This paper draws on the idea of territorial governance from recent political geography scholarship to analyze the making of water supply system. It revisits the literature on water politics that sheds light on the interplay between the production of ecology and the construction of scale. It then suggests that an investigation on the socio-ecological and scaling interactions cannot lose sight of state’s vision which considers territory as a coherent unit of strategic intervention. Hence the theoretical framework deals with the strategy that the state territorializes by optimizing the use of lands and water resources. The case study maps the Cold War geopolitical condition that colonial Hong Kong faced during the 1949-1979 period and the efforts of the government in maintaining its status as an independent city-state vis-à-vis China. It explores the constraints set on water allocation and land resources within the tiny territory to achieve the necessary but contradictory goals that aimed to forestall the geopolitical challenges. It further demonstrates how a compromise of goals in territorial management was achieved. First, a self-sufficient water supply system was created to preserve Hong Kong’s water security, upheld the effectiveness of British colonial rule. Second, farming was sustained to solve the surplus labor problem, ensure rural stability and avoid giving China an excuse to demand the retrocession of the colony. Copyright © 2020 Nova Science Publishers, Inc.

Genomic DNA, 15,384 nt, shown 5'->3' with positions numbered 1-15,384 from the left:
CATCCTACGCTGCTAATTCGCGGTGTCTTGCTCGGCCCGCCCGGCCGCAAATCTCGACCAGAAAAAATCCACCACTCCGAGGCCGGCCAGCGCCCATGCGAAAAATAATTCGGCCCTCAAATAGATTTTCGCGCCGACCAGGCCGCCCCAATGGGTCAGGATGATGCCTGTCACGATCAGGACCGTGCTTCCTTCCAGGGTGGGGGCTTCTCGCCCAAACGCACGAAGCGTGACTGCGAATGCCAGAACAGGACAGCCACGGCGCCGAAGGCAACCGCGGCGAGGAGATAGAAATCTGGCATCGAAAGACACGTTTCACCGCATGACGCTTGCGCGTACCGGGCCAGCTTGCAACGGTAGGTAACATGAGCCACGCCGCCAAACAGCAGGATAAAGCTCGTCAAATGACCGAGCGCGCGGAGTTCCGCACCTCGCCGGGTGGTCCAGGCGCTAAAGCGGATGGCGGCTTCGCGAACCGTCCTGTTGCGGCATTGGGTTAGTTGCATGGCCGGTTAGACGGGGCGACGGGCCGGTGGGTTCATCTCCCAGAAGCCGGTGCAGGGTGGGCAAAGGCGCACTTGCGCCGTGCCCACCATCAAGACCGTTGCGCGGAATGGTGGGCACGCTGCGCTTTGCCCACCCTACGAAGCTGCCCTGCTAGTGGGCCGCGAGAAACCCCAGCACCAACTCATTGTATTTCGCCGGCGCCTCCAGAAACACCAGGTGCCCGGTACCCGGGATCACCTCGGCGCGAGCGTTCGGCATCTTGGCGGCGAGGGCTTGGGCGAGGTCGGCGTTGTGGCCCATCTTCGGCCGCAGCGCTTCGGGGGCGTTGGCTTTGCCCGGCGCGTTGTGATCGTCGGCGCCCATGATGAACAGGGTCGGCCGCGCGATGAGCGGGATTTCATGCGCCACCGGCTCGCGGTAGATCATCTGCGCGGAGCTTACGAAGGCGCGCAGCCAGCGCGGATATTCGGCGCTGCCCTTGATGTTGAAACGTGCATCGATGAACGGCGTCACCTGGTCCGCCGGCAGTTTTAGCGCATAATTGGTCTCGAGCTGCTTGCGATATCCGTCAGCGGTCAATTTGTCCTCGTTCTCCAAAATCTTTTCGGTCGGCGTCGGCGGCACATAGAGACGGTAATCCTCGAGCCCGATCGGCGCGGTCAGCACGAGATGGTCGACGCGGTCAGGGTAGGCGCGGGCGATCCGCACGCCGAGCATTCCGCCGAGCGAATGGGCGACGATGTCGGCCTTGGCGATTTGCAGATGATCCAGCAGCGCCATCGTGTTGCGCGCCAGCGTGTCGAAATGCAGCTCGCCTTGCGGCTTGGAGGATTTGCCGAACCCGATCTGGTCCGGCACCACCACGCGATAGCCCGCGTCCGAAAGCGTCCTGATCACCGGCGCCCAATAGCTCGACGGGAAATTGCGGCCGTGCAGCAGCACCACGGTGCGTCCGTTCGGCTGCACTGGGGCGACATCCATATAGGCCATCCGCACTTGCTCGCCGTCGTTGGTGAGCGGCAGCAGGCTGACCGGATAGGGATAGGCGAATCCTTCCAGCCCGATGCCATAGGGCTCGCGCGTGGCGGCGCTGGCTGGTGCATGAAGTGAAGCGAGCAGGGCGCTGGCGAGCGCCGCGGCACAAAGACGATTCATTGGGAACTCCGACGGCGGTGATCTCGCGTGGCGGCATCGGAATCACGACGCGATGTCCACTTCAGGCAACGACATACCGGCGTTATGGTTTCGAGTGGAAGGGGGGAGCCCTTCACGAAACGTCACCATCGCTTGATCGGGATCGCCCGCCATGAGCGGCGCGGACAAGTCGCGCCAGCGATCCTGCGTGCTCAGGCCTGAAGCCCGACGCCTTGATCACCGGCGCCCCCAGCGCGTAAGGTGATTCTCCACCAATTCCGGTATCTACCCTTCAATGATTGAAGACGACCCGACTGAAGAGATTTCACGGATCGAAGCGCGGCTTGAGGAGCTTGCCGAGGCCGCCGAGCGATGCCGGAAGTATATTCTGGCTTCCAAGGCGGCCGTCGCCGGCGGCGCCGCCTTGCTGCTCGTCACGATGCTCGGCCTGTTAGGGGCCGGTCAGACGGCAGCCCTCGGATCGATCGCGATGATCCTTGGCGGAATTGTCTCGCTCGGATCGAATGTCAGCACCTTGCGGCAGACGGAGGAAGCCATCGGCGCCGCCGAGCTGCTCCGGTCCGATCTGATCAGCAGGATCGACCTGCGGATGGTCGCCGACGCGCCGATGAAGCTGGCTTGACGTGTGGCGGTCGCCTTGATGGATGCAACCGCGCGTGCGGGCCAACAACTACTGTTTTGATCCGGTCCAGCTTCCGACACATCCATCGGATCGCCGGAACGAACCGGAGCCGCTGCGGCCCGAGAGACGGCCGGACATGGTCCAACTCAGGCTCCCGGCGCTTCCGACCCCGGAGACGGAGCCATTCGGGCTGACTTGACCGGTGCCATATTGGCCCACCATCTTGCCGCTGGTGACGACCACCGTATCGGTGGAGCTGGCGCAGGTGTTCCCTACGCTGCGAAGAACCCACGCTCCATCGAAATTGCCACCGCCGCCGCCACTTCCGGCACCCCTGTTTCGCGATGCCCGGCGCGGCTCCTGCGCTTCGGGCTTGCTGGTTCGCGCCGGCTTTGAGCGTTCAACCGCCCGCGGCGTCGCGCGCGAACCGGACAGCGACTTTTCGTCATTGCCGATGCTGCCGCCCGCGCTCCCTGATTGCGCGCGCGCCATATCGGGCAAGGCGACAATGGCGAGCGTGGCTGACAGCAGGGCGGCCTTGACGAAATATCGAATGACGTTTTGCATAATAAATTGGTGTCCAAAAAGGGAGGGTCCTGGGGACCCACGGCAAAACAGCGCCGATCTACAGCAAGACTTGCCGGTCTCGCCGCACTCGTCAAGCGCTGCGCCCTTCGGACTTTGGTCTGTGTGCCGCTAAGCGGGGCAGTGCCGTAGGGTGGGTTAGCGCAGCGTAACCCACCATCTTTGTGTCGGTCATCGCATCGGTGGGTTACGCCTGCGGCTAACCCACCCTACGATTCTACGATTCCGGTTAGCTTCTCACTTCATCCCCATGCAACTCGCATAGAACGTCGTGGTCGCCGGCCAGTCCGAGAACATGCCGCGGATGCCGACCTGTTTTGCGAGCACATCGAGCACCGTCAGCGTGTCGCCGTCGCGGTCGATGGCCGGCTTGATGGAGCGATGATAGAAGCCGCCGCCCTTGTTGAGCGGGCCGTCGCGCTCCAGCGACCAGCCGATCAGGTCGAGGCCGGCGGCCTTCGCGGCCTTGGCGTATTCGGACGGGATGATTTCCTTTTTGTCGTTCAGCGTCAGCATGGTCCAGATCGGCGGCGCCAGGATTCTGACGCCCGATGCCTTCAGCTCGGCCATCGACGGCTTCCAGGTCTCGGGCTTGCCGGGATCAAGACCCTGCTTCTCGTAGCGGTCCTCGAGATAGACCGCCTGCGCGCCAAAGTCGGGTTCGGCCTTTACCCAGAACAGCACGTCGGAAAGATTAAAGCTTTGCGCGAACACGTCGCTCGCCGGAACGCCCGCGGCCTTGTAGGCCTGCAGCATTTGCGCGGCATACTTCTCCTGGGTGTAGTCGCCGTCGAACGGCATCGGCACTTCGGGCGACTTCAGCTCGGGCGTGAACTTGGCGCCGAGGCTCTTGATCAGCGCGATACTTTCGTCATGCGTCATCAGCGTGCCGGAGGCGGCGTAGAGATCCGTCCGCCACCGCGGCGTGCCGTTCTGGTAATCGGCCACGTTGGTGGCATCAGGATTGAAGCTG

|Title of host publication||Advances in environmental research|
|Editors||Justin A. DANIELS|
|Place of Publication||New York|
|Publisher||Nova Science Publishers, Inc.|
|ISBN (Electronic)||9781536182217, 1536182214|
|Publication status||Published - Jul 2020|